I’ve been aiming at a target that can’t be hit. Only recently did this realization sink in. I had assumed that one day, as I grew in maturity, my brokenness would no longer impact my actions, responses, or emotions. I didn’t know at what specific age this miraculous maturity would arrive, but it was my aim.
Of course, I knew perfection could never be reached, but I assumed I would somehow arrive — I would feel mature and complete. But that comes when perseverance has finished its work, which won’t occur until I see Jesus face to face. Until then, the acute tension between the difficulty of the now and the blessed relief coming in the not yet tugs me fiercely in two directions.
- I feel more acutely how fallen our world is.
- I long more fervently for the other side.
- I am more keenly aware of my brokenness.
- More quickly in crisis, I realize my deep and abiding need for Jesus.
- Sooner I remember that He is near, and I call out to Him for help.
But I will never do this perfectly or seamlessly in this lifetime. Neither will you.
“For God, who said, ‘Let light shine out of darkness,’ made his light shine in our hearts to give us the light of the knowledge of God’s glory displayed in the face of Christ. But we have this treasure in jars of clay to show that this all-surpassing power is from God and not from us. We are hard pressed on every side, but not crushed; perplexed, but not in despair; persecuted, but not abandoned; struck down, but not destroyed. We always carry around in our body the death of Jesus, so that the life of Jesus may also be revealed in our body” (1 Corinthians 4:6–10 NIV).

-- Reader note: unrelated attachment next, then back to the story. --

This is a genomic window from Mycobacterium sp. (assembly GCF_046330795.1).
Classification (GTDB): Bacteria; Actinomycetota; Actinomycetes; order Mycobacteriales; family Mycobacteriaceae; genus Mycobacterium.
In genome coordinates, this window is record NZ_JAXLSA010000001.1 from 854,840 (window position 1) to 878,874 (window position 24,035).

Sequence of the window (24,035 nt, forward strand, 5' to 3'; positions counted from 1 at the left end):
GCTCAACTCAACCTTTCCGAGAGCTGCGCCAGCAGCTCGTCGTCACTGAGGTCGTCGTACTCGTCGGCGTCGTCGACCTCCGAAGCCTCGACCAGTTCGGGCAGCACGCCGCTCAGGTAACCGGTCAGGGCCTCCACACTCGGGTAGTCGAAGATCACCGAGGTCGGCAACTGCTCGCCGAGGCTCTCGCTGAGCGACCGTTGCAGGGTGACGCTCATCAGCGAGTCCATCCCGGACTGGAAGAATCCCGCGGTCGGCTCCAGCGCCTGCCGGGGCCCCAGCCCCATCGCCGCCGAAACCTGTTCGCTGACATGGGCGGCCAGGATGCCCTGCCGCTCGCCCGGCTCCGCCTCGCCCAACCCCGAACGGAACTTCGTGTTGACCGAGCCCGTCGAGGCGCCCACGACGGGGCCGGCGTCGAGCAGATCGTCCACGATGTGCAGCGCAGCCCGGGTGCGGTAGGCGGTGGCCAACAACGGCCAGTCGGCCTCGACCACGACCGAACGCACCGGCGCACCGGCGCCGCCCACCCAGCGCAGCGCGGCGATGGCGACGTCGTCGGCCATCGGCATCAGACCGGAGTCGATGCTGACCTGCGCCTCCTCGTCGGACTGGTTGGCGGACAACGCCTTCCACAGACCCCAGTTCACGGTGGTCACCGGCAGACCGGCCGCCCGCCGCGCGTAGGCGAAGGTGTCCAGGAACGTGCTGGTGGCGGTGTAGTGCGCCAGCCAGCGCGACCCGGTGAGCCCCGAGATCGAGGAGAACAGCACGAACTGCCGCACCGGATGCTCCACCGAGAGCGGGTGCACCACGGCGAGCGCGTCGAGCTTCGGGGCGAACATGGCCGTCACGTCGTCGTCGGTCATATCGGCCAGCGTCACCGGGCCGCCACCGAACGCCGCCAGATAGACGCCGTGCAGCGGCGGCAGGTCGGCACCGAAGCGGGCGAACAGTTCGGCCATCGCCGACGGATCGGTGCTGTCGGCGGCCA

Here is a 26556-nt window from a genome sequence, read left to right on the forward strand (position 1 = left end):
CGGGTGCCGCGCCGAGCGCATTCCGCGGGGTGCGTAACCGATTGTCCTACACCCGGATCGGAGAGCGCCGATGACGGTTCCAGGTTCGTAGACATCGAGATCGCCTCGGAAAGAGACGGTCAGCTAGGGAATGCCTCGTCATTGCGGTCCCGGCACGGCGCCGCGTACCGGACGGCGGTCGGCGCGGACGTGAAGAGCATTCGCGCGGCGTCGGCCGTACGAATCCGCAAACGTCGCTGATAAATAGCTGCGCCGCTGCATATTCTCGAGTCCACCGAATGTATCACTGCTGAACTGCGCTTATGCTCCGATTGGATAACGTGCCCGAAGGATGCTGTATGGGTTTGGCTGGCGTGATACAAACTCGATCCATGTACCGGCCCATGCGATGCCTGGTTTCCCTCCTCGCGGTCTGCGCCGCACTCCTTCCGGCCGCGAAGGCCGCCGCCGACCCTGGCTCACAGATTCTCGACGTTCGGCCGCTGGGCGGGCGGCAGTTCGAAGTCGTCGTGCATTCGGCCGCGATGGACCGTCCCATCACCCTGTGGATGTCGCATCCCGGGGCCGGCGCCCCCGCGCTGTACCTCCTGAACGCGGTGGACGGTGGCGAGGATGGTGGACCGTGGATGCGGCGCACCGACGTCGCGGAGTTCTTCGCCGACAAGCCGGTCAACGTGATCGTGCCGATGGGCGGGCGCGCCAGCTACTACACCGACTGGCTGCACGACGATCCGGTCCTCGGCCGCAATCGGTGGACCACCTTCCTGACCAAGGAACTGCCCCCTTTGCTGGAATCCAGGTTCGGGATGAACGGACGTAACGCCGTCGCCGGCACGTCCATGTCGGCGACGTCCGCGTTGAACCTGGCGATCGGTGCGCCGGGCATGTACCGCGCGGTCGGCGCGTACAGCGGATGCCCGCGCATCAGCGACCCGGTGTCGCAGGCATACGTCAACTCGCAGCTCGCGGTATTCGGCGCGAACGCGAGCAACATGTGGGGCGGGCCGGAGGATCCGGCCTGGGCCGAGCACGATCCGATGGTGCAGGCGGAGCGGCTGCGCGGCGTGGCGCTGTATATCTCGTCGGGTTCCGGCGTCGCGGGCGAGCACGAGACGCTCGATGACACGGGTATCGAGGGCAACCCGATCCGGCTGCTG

We always live in this tension: We are fragile and broken and yet our bodies house God’s presence within us. We are on earth, but we are made for heaven.
Now I recognize my sin sooner, while it’s buried in the form of coldness or attitude. However, I may still bicker or raise my voice in argument. The repetitive disagreements, the points of contention, these I learn to resolve quicker. But still, I can become irritable over petty issues and frustrations. I’m devastated by it afterward. But then I sooner recall God’s grace and love for me, because I am broken. This is the tension.
I wanted to have these things all worked out at some point, to avoid the embarrassment and burden on my family of my emotions, weaknesses, or reactions. But the point is not that all broken places can be eradicated, for they cannot, but rather to recognize these places sooner and to turn to Christ in them.
I am merely human. We all are. There never comes a time when we don’t need Jesus. We never reach a point of perfect maturity where we can coast. We need Him desperately, more than breath. This is why He came.
Our trust and dependence on Him and His love for us, especially in our brokenness, are the essential facts of our salvation. He does the work. Our task is merely to respond. He opens our eyes to perceive the broken places and gives us the grace to turn to Him, to rest in Him in the tension, rather than to resist His help or to despair over His physical absence. We long for Him and yet rest in Him simultaneously. Responding to Him is what allows us to cross the finish line resting in His grace. This is true maturity.
“I want to know Christ — yes, to know the power of his resurrection and participation in his sufferings, becoming like him in his death, and so, somehow, attaining to the resurrection from the dead. Not that I have already obtained all this, or have already arrived at my goal, but I press on to take hold of that for which Christ Jesus took hold of me. Brothers and sisters, I do not consider myself yet to have taken hold of it. But one thing I do: Forgetting what is behind and straining toward what is ahead, I press on toward the goal to win the prize for which God has called me heavenward in Christ Jesus. All of us, then, who are mature should take such a view of things. And if on some point you think differently, that too God will make clear to you. Only let us live up to what we have already attained” (Philippians 3:10–16 NIV).